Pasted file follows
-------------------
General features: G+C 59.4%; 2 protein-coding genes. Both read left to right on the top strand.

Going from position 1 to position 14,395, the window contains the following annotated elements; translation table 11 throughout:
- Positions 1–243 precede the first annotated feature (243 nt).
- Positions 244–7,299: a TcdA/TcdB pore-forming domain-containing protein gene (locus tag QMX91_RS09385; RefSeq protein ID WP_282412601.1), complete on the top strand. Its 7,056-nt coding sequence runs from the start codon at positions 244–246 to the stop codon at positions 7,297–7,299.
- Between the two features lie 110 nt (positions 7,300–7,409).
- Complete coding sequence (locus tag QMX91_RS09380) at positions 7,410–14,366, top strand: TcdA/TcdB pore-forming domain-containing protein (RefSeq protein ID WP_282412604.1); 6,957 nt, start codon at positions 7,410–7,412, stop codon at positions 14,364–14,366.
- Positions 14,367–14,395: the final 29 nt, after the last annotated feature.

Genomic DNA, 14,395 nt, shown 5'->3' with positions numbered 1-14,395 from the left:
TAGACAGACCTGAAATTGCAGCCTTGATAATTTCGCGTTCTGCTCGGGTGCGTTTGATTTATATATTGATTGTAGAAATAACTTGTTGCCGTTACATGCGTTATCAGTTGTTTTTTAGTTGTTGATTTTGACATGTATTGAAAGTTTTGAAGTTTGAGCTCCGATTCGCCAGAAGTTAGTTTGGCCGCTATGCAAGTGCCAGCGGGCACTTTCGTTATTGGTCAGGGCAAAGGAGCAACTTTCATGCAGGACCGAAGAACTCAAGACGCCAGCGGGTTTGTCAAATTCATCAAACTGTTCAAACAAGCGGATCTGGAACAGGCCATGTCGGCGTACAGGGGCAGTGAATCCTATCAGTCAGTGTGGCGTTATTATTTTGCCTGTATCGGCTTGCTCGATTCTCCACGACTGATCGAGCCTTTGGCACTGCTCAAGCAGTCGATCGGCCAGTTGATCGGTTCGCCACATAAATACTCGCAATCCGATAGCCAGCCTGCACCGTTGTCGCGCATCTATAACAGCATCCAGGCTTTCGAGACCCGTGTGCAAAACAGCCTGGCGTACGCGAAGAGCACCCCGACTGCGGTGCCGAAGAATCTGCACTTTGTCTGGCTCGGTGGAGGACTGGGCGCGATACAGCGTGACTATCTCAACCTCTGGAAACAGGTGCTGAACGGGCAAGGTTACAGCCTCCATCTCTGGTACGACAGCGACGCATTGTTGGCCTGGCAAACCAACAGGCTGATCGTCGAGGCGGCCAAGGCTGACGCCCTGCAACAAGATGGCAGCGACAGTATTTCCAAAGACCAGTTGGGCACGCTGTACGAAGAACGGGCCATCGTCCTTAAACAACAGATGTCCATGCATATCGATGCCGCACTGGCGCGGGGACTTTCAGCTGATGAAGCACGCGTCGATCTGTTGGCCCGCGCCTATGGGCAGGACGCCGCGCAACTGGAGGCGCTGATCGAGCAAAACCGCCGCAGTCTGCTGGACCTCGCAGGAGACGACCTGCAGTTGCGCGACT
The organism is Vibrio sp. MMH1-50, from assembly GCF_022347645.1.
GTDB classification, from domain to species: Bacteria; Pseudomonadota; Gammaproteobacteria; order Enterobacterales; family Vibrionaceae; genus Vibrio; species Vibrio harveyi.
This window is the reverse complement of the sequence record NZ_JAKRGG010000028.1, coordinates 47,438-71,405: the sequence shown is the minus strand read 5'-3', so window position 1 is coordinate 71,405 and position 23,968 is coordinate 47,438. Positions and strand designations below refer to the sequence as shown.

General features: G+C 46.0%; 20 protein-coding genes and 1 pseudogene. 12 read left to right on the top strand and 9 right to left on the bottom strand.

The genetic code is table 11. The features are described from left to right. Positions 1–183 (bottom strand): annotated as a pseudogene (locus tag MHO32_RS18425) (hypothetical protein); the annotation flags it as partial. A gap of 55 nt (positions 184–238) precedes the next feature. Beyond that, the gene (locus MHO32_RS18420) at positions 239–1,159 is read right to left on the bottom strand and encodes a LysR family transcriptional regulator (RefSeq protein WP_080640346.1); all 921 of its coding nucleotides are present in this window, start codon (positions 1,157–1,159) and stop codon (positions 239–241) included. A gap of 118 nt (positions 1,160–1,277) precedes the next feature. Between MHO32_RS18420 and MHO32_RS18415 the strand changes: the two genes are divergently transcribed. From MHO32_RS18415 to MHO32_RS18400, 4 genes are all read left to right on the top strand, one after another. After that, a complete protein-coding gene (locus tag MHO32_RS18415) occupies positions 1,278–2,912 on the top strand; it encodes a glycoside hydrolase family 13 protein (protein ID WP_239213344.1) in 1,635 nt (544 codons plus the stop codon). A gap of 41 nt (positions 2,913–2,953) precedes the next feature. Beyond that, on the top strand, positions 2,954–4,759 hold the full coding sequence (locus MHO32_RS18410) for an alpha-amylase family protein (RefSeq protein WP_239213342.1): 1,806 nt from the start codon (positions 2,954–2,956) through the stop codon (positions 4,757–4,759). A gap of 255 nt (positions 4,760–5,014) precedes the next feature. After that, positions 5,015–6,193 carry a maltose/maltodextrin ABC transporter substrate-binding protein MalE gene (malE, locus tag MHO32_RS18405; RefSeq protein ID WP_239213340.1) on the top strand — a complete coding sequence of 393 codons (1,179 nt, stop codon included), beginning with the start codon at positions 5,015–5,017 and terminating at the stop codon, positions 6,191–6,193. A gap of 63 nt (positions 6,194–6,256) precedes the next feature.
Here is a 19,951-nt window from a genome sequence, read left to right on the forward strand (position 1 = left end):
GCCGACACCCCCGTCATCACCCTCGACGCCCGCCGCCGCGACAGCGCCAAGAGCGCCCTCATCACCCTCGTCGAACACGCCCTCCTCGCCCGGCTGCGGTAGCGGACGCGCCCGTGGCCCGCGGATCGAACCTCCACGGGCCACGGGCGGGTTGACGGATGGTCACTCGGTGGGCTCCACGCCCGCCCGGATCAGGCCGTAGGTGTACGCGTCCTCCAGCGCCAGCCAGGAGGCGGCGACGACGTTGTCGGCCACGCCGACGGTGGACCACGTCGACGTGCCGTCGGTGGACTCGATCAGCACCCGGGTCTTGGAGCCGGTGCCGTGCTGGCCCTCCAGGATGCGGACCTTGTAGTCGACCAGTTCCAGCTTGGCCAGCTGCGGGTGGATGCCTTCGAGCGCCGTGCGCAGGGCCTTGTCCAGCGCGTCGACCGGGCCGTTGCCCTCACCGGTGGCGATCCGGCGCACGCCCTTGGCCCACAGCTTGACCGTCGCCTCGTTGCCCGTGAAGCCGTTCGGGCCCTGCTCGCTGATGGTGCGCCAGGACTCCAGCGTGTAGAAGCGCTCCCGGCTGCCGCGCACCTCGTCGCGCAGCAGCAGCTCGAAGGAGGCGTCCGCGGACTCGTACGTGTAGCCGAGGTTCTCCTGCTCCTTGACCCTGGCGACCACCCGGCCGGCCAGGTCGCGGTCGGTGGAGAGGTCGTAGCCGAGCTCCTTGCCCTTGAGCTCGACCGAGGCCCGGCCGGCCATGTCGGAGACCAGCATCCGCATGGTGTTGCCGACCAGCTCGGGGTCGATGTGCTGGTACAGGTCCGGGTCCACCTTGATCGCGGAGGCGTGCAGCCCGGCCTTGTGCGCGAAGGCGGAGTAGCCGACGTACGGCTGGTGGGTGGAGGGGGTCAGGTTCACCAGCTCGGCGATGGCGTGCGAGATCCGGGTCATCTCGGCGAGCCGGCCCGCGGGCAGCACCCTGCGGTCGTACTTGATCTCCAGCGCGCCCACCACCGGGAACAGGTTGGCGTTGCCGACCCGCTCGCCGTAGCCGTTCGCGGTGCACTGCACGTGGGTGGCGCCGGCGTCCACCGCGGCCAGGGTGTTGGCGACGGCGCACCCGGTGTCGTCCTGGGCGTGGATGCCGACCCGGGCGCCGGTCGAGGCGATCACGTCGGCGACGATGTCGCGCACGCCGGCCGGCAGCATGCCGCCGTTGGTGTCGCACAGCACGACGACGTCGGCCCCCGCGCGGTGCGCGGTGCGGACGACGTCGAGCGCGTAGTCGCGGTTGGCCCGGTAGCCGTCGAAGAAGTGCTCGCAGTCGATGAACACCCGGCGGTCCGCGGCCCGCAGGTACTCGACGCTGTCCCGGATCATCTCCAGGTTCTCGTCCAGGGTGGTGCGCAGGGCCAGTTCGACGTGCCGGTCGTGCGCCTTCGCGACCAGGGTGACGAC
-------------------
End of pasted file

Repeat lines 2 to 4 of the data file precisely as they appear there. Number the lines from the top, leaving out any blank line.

Going from position 1 to position 14,395, the window contains the following annotated elements; translation table 11 throughout:
- Positions 1–243 precede the first annotated feature (243 nt).
- Positions 244–7,299: a TcdA/TcdB pore-forming domain-containing protein gene (locus tag QMX91_RS09385; RefSeq protein ID WP_282412601.1), complete on the top strand. Its 7,056-nt coding sequence runs from the start codon at positions 244–246 to the stop codon at positions 7,297–7,299.